We advertised our ideas at the International Biogeography Society meeting in Bayreuth, Germany.

Invariances and non-invariances in biogeography and macroecology: looking for fundamental scales

Arnošt L. Šizling, William E. Kunin, Even Tjørve, David Storch

In recent decades macroecologists have been searching for general patterns in ecology. However, most of the patterns were shown to be scale, location or taxon dependent. To give some examples, (i) frequency distribution of species abundances in a site (SAD) depends on SADs in its sub-sites, and (ii) increase of species richness with sampled area (SAR) is slower for taxa with smaller individuals. In some cases, the patterns for different parameters such as the area or taxon in question can be mathematically converted to each other. For instance, the SAD of a site can be computed from the SADs for sub-sites, and SAR for two taxa can be mathematically composed from the SARs of its sub-taxa.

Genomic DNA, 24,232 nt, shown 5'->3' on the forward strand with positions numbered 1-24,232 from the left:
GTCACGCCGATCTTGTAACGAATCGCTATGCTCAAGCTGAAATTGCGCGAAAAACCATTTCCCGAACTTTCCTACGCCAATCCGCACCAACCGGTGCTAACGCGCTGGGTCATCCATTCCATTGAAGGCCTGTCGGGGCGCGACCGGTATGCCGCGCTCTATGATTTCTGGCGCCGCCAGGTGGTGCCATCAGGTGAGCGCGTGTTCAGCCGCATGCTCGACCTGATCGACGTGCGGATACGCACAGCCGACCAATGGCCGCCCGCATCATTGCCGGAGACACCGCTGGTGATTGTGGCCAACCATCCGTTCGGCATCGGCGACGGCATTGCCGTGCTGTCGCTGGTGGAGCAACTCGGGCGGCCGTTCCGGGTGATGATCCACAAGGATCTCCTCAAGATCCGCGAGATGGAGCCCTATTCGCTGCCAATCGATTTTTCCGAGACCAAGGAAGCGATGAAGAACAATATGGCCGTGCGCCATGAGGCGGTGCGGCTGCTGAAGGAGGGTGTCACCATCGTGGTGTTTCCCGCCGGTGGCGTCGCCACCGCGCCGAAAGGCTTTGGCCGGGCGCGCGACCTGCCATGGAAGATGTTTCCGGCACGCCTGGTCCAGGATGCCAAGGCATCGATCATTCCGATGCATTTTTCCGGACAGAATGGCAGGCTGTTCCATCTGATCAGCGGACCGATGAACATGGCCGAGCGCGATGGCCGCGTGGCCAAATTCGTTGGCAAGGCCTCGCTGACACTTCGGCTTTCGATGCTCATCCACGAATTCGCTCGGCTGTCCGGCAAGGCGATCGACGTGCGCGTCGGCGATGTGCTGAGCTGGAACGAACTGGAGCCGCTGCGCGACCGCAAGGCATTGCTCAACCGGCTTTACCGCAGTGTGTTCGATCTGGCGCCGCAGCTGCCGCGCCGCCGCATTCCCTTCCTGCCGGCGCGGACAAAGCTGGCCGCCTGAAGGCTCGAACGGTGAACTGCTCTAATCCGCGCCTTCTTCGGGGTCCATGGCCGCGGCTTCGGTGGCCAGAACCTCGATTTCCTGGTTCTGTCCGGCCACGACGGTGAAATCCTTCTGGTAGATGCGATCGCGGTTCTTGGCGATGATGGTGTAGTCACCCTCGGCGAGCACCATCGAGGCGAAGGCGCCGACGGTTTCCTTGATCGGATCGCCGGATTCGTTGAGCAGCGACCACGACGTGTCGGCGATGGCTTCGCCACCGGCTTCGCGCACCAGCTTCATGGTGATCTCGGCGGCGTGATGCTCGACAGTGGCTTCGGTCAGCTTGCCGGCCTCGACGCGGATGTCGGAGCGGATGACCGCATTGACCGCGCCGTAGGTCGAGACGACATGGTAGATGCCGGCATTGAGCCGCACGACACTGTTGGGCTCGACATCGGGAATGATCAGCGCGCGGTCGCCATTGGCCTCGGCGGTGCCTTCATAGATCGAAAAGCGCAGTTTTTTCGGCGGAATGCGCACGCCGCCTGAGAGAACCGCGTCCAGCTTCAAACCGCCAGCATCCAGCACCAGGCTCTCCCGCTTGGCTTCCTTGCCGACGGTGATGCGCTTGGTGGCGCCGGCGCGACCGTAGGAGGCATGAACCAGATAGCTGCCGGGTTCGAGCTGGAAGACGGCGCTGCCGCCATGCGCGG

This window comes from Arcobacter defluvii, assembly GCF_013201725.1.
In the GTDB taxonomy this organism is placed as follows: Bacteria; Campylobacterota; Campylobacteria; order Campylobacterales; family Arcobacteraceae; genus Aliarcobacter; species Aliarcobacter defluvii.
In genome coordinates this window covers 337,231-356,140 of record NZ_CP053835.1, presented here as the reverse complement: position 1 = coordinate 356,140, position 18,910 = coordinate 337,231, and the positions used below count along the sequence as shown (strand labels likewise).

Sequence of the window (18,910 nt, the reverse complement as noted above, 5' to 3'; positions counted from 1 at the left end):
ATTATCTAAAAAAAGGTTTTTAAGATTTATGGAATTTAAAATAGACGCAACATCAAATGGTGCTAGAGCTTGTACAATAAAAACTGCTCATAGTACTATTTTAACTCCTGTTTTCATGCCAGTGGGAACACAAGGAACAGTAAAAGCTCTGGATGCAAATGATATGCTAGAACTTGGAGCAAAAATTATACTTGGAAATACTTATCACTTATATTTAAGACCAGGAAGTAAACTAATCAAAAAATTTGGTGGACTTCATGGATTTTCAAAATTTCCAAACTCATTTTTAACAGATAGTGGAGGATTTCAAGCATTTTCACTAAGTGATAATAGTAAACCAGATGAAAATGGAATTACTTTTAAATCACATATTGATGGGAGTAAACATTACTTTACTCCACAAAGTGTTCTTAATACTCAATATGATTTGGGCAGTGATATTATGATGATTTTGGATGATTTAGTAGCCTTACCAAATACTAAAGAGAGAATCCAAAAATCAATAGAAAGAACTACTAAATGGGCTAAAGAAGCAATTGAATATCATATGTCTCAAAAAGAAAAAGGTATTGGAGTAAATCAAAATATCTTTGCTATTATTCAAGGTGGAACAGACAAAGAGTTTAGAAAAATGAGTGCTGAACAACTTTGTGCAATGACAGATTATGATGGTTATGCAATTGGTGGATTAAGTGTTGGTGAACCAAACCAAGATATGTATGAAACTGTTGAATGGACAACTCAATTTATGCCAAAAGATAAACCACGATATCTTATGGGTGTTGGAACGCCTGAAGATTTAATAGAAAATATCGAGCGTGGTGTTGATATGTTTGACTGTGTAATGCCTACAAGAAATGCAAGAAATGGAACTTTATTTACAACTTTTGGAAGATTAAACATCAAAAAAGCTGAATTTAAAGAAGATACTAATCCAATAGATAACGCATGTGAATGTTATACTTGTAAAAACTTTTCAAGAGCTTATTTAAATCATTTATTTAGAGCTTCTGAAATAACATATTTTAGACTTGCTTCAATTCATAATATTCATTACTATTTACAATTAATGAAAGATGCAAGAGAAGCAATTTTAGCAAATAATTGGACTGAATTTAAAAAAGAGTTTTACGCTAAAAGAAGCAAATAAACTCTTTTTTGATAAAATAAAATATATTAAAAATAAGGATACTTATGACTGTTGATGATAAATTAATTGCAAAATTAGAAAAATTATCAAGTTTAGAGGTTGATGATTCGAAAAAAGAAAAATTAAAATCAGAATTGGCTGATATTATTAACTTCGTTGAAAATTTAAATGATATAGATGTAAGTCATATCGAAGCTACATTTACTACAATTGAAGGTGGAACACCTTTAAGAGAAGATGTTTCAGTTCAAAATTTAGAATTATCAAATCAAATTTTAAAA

Such mathematically constrained relationships between patterns at different scales or for different taxa raise two questions: What is the fundamental scale and taxonomical level at which the processes beyond the patterns act? and What are the scales and taxonomical levels for which the ecological patterns are derived?
We suggest that the next decade should be devoted to searching for fundamental levels in ecology and demonstrate a method to test their existence.